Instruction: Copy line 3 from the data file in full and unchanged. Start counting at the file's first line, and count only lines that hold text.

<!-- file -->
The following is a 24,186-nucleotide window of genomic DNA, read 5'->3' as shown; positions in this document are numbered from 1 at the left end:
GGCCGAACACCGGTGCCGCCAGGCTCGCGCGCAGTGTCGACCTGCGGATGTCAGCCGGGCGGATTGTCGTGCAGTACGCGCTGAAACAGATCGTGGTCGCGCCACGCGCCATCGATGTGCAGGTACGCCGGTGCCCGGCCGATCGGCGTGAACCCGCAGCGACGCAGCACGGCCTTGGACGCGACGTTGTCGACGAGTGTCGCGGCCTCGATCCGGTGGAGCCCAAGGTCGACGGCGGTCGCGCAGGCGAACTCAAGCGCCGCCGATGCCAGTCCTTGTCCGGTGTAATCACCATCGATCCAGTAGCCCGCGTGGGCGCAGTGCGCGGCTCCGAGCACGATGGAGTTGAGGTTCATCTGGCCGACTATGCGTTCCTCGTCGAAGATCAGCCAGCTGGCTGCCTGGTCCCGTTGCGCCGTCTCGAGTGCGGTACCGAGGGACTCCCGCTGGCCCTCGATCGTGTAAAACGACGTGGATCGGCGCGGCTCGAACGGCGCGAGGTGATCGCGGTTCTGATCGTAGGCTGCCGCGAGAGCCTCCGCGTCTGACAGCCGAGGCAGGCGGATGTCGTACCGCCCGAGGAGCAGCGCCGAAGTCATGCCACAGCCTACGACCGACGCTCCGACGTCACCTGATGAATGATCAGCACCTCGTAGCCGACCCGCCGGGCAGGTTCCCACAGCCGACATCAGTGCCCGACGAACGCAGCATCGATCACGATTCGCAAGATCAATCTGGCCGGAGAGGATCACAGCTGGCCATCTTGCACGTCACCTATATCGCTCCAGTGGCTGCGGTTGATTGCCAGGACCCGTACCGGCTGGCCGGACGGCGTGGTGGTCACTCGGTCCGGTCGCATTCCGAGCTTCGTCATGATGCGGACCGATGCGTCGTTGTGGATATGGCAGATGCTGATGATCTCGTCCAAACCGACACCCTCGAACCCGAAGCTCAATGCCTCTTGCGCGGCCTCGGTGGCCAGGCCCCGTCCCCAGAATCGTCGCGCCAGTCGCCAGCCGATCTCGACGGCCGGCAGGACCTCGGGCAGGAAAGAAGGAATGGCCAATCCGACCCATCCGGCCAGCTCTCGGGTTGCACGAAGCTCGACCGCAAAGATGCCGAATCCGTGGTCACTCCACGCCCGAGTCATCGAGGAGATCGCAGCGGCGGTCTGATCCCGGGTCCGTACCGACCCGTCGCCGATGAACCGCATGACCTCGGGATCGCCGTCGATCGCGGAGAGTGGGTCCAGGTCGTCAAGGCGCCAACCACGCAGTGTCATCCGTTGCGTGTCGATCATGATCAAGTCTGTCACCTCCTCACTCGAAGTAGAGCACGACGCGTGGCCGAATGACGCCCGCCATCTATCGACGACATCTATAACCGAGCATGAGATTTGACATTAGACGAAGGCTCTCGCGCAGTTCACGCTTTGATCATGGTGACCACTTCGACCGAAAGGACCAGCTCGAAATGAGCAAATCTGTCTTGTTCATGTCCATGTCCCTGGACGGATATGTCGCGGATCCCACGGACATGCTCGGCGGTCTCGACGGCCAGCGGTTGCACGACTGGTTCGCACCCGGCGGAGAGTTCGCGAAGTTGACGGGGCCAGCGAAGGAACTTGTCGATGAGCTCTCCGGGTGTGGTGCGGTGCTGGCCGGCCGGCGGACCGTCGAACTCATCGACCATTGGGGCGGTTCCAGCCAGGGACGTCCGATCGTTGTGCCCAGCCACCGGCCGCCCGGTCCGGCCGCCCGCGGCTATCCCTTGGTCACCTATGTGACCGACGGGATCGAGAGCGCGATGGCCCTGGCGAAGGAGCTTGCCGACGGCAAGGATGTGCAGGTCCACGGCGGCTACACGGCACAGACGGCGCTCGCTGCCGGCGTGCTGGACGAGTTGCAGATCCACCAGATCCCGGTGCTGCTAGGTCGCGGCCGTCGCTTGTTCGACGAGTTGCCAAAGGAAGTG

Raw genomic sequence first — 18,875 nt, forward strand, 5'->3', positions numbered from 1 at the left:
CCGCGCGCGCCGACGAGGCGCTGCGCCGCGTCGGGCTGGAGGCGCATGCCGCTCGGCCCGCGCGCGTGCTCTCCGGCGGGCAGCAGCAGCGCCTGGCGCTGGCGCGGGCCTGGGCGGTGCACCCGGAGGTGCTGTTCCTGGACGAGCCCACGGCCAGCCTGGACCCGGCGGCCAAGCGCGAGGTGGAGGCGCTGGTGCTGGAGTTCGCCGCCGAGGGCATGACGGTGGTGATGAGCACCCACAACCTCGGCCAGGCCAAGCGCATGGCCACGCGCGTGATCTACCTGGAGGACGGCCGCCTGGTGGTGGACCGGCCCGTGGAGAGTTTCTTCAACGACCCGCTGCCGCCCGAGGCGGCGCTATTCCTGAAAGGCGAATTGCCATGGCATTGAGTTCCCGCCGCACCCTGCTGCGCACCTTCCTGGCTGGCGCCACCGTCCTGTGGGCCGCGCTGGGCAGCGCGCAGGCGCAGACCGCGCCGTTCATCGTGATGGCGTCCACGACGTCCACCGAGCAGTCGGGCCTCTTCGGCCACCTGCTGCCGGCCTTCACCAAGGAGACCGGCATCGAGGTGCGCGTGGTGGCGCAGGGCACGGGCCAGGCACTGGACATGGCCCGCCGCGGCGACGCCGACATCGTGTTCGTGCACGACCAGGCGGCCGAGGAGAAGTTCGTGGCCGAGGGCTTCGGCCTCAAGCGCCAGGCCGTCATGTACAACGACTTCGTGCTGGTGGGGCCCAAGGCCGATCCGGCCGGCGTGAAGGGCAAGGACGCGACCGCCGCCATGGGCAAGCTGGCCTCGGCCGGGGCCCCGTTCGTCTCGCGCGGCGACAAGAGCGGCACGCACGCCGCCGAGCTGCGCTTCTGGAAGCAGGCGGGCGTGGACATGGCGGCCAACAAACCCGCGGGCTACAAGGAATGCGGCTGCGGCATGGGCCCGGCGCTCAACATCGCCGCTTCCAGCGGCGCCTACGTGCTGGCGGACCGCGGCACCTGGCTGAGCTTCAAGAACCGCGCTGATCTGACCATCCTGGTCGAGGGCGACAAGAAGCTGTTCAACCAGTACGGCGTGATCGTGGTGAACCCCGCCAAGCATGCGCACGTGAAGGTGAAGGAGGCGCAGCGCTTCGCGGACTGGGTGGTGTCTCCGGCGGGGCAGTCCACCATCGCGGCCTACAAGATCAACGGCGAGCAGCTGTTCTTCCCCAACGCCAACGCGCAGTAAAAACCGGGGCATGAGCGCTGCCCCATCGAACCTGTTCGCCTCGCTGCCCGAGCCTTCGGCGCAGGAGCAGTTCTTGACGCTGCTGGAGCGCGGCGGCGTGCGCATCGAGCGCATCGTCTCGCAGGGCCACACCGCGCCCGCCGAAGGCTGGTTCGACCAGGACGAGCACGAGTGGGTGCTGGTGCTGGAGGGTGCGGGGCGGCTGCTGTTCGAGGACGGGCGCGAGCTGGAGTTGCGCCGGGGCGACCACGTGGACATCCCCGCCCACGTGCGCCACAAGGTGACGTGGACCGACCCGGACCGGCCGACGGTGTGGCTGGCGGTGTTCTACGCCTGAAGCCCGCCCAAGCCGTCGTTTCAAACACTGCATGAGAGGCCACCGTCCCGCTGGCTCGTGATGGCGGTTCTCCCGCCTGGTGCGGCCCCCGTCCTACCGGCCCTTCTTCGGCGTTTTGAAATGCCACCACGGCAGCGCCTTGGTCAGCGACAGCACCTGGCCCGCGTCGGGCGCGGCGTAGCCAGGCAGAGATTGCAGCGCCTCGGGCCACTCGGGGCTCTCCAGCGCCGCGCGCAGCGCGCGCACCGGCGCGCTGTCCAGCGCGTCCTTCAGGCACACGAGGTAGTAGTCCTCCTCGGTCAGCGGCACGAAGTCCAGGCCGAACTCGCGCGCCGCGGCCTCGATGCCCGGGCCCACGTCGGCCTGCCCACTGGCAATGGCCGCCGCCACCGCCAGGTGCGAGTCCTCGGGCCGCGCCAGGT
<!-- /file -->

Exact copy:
Raw genomic sequence first — 18,875 nt, forward strand, 5'->3', positions numbered from 1 at the left: